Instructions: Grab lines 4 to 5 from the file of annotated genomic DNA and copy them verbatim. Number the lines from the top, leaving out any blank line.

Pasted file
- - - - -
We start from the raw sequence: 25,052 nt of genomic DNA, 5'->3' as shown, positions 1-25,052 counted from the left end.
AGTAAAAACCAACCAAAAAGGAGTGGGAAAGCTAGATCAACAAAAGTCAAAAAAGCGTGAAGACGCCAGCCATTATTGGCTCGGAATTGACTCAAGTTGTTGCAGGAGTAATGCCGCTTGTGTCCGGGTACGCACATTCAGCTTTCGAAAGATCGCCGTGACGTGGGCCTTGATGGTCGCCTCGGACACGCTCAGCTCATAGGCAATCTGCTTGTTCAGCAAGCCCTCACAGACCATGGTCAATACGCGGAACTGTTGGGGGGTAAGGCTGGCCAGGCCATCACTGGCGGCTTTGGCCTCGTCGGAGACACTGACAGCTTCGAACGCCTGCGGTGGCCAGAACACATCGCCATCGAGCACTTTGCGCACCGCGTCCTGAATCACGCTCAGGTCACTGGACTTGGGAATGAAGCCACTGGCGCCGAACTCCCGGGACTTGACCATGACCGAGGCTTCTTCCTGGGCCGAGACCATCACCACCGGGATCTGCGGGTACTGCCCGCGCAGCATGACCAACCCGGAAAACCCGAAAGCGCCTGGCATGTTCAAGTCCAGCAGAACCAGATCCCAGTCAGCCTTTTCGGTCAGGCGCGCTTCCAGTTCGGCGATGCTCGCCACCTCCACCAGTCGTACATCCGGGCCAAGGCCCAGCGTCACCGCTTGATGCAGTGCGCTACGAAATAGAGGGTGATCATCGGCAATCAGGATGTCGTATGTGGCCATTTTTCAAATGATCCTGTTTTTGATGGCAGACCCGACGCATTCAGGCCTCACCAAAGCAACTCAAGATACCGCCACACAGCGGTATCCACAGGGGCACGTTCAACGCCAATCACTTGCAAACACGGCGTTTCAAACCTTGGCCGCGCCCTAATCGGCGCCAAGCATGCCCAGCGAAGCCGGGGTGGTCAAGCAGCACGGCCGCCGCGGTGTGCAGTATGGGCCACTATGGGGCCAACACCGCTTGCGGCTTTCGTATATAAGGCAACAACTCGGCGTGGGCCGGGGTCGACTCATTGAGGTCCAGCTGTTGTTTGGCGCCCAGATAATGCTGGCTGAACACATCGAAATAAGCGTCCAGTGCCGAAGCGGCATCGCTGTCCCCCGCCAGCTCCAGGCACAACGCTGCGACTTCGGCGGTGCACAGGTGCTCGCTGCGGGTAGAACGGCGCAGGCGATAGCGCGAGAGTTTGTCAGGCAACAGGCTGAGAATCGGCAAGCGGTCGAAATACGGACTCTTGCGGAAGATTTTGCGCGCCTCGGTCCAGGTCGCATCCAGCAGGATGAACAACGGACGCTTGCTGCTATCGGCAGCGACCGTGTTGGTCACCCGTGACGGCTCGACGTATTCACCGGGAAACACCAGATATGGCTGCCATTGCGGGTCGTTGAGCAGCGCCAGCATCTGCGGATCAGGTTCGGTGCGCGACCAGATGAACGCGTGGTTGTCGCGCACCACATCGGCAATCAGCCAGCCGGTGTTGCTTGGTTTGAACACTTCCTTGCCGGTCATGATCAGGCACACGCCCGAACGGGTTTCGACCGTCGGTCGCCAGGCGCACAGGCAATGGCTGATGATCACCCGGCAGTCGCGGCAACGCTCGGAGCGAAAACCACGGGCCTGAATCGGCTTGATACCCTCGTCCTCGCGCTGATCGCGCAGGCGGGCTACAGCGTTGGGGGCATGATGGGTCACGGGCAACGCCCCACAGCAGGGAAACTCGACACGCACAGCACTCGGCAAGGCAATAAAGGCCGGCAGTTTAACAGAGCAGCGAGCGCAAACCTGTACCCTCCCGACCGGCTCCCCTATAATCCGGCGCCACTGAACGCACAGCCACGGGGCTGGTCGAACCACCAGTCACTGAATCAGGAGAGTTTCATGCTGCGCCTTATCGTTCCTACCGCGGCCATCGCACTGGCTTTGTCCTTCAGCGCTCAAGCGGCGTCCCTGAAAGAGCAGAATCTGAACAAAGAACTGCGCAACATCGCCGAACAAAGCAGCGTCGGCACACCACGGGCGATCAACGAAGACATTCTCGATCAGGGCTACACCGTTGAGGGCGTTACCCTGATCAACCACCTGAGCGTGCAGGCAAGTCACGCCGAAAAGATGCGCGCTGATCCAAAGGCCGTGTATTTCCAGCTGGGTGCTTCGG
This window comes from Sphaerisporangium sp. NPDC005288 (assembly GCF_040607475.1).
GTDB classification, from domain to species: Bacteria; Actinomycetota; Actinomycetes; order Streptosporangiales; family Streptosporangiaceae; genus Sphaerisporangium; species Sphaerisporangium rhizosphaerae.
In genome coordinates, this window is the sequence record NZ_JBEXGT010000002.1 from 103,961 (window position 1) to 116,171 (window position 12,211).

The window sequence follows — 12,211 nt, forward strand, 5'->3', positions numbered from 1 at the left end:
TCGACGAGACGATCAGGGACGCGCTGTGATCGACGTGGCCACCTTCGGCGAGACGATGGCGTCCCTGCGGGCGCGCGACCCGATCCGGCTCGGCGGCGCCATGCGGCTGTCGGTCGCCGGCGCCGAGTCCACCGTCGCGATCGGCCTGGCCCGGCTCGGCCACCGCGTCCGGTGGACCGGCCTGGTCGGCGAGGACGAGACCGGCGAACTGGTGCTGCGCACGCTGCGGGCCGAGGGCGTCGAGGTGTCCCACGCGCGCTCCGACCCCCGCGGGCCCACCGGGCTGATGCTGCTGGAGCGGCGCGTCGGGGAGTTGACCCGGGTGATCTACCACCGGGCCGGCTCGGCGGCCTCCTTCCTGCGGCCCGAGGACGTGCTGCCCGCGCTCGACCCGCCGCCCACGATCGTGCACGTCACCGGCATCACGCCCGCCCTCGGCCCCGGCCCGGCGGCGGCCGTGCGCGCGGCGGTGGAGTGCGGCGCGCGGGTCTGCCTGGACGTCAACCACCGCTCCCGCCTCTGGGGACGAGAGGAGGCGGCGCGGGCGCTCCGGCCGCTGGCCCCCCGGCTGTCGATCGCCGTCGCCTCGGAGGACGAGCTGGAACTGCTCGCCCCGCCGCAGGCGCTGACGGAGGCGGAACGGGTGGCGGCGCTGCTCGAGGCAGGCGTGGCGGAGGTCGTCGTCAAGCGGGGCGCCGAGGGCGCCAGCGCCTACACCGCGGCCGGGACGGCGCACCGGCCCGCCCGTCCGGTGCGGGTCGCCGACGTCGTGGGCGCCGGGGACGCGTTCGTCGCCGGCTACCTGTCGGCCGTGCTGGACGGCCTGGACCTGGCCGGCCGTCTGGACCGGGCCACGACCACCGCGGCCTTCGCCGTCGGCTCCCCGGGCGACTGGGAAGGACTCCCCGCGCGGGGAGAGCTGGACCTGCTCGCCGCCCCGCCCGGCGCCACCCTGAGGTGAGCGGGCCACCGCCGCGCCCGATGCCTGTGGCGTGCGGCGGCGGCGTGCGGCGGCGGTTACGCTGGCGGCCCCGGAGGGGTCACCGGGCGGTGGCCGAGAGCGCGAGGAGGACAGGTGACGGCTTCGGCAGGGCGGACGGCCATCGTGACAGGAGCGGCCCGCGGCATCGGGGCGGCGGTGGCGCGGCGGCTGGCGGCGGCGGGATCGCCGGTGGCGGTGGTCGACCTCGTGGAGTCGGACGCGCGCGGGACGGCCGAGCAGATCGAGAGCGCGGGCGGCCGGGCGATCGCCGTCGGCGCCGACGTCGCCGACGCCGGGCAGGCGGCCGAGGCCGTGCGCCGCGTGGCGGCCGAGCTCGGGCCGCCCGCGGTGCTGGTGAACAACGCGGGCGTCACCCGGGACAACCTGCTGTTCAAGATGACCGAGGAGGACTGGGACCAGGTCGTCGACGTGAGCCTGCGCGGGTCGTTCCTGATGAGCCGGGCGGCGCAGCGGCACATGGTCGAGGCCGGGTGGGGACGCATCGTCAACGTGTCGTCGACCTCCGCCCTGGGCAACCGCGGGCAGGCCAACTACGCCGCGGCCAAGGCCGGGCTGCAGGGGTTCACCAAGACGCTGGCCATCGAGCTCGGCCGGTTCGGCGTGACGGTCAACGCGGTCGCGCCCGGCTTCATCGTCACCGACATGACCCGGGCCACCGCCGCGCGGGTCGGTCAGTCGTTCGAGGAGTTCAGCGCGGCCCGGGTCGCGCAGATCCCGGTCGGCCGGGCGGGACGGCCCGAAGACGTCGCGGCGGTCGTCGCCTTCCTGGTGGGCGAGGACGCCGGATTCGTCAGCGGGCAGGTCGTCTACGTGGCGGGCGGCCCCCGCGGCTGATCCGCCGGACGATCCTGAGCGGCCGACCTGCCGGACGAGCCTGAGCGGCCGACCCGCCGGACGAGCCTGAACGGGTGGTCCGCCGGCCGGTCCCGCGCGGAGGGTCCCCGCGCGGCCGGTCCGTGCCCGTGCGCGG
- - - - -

GTDB classification, from domain to species: Bacteria; Actinomycetota; Actinomycetes; order Streptosporangiales; family Streptosporangiaceae; genus Sphaerisporangium; species Sphaerisporangium rhizosphaerae.
In genome coordinates, this window is the sequence record NZ_JBEXGT010000002.1 from 103,961 (window position 1) to 116,171 (window position 12,211).